“There’s that phrase again.” Qui-Gon shook his head. “Every being is your better, Obi-Wan. Remember that, and service becomes second na­ture.”

“I never tire of hearing that one.” Obi-Wan spied another open seat, nearer to where the two Jedi stood. He straightened. “Back into the fray.”

“Try a bit more energy this time. The galley’s out of caf.”

“Done.”

Qui-Gon watched as his apprentice gamely stepped over and sat be­side a large huddled figure. The Jedi Master had seen him earlier: a mas­sive member of the Houk species, with leathery blue skin and no apparent ears or nose. None of that was visible now, as he was wrapped in a cape and cowl—odd choices, given the warmth in the cabin.

Checking quickly to ensure that the Houk wasn’t asleep, Obi-Wan adopted an antic smile and addressed the passenger. “Hello there!”

Beady yellow eyes went wide. The bruiser growled—and abruptly rose to his towering height. The Houk threw off his cloak to reveal a blaster holstered to his chest.

Obi-Wan’s eyes widened. “If you wanted to be left alone, you only had to say so.”

“Quiet!” The muscular Houk turned to face the rest of the cabin and shouted, “Now!”

Two more cloaked passengers rose and shed their disguises. A scar-faced Klatooinian and a horned Devaronian reached for their weapons. The latter had his blaster in his hand first. Golden eyes and sharp fangs flashed as he shouted, “Nobody move!”

Qui-Gon saw Obi-Wan start to rise—only to pause. His Padawan looked instead to him. Qui-Gon had his hand near his lightsaber, still hidden inside his robe—but he, too, waited. He shot a look he knew his student would understand. No bloodshed. Not with so many innocents about, with nowhere to go.

“What’s the meaning of this?” an elderly passenger demanded.

The Devaronian waved his blaster. “Lemme introduce myself. I’m The Lobber—that’s right, that Lobber. This ship is now under the con­trol of the Vile!”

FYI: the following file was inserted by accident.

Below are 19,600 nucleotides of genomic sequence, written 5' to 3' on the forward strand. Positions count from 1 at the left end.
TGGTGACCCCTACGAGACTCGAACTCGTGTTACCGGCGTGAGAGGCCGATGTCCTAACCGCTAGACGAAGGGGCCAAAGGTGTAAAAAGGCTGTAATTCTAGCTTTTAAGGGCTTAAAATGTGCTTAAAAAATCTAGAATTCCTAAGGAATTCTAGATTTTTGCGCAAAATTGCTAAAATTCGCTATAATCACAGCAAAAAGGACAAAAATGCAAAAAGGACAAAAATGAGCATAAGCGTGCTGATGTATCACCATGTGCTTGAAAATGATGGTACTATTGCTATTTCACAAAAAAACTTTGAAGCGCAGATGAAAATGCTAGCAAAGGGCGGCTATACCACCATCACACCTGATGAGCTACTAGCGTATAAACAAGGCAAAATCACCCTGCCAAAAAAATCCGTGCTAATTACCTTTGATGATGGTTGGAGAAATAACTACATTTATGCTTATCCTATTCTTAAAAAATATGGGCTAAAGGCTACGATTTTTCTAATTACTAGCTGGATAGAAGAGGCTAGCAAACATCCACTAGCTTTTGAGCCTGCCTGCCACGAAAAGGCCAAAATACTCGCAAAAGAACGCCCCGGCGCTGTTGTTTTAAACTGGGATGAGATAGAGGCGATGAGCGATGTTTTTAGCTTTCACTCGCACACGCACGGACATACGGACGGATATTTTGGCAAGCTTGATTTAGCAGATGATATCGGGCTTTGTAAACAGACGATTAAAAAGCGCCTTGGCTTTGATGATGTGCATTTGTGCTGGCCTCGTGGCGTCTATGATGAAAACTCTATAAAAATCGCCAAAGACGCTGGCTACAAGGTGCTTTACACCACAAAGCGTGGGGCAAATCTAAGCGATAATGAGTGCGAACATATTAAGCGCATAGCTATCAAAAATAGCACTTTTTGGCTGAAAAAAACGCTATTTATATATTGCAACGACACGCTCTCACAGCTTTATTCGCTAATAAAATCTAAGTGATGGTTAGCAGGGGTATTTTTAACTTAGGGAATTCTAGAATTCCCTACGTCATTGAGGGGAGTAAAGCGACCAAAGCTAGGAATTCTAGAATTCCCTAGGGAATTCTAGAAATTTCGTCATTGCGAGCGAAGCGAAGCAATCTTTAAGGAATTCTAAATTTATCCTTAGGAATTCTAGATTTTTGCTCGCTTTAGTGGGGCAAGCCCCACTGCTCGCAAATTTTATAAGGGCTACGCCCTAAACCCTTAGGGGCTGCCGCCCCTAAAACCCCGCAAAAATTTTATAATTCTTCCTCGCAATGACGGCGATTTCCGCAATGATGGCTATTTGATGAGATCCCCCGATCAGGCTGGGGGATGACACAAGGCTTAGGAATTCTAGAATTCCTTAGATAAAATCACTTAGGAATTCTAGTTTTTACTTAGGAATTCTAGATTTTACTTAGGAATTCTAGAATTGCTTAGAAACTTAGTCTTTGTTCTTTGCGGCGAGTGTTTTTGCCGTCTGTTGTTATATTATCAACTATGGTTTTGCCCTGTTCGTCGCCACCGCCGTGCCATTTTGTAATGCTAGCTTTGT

The Vile. Qui-Gon knew it as one of several interstellar gangs active in the Slice, the colossal wedge-shaped fan of star systems stretching from the Core Worlds to the Outer Rim. It wasn’t an outfit many from Coruscant would have heard of, and it didn’t sound like a great name for recruiting purposes. But clearly the passengers knew what it was, given their anxious reactions.

The name also seemed to unsettle someone else: the Houk standing near Obi-Wan. “The Vile?” he asked. “I thought we were doing this for the Skulls.”

“The Skulls?” the Klatooinian grumbled in a low voice. “We talked about this, Ghor. The Filthy Cred gang will pay more than either.”

“Shut up, Wungo.” Lobber waved his blaster at the Klatooinian. “Save it until we’re done.”

The Staved Skulls. The Filthy Creds. Qui-Gon knew the names. More operations from a regional underworld that was increasingly aboveground. He surreptitiously nudged the metal case he’d been traveling with under a nearby seat. There was a play here, the Jedi Master knew. He just had to find it.

“This is madness,” the young father declared, clutching his wailing son. “We’ve got nothing to steal!”

“That’s obvious enough.” Lobber gestured to the ceiling with his blaster. “We’re stealing the ship.” He pointed to the Houk. “Ghor, you know what to do.”

Ghor grabbed an empty canvas bag from beside his seat and moved into the aisle with it. “Any weapons, give ’em.” He had turned away from Obi-Wan—a stroke of luck, Qui-Gon thought—but it was still too soon to act. Wungo the Klatoonian was in motion, too, with a sack of his own—only he was demanding valuables.

“You just said you only wanted the ship,” a Rodian passenger snarled.

Wungo snapped, “Shut up!”

An elderly traveler began to weep. “What—what’s to happen to us?”

Lobber laughed. “We’re going to put you all out at the nearest stop.”

“Where?” the young father asked. “What’s for us there?”

Flustered, the Devaronian raised his voice. “Quit your moaning. You’re lucky we don’t just space you all!”

Qui-Gon had seen and heard enough. The hijackers had no plan or even any agreement on whom they worked for. Amateurism often meant recklessness and the potential for harm—if he didn’t act quickly and smartly. He cast another look he knew his Padawan would recog­nize and took a step from the bulkhead.

Putting his open hands before him, he spoke calmly. “My friends, there’s no need for this.”

Lobber glowered at him. “Who are you?”

“Just someone who wants a pleasant ride.” Qui-Gon crossed his arms. “I don’t want to see anyone get hurt.”

“The only person who’ll get hurt is you,” Lobber declared.

Ghor pointed his weapon at Qui-Gon. “All right, brave guy. Where’s your blaster?”

“I usually do without one.”

The giant guffawed. “You’re that good, eh?”

Lobber snarled. “Teach the big hero a lesson—then get to the cockpit.”

“You’re the one who knows how to fly,” Ghor said.

“Just do it!”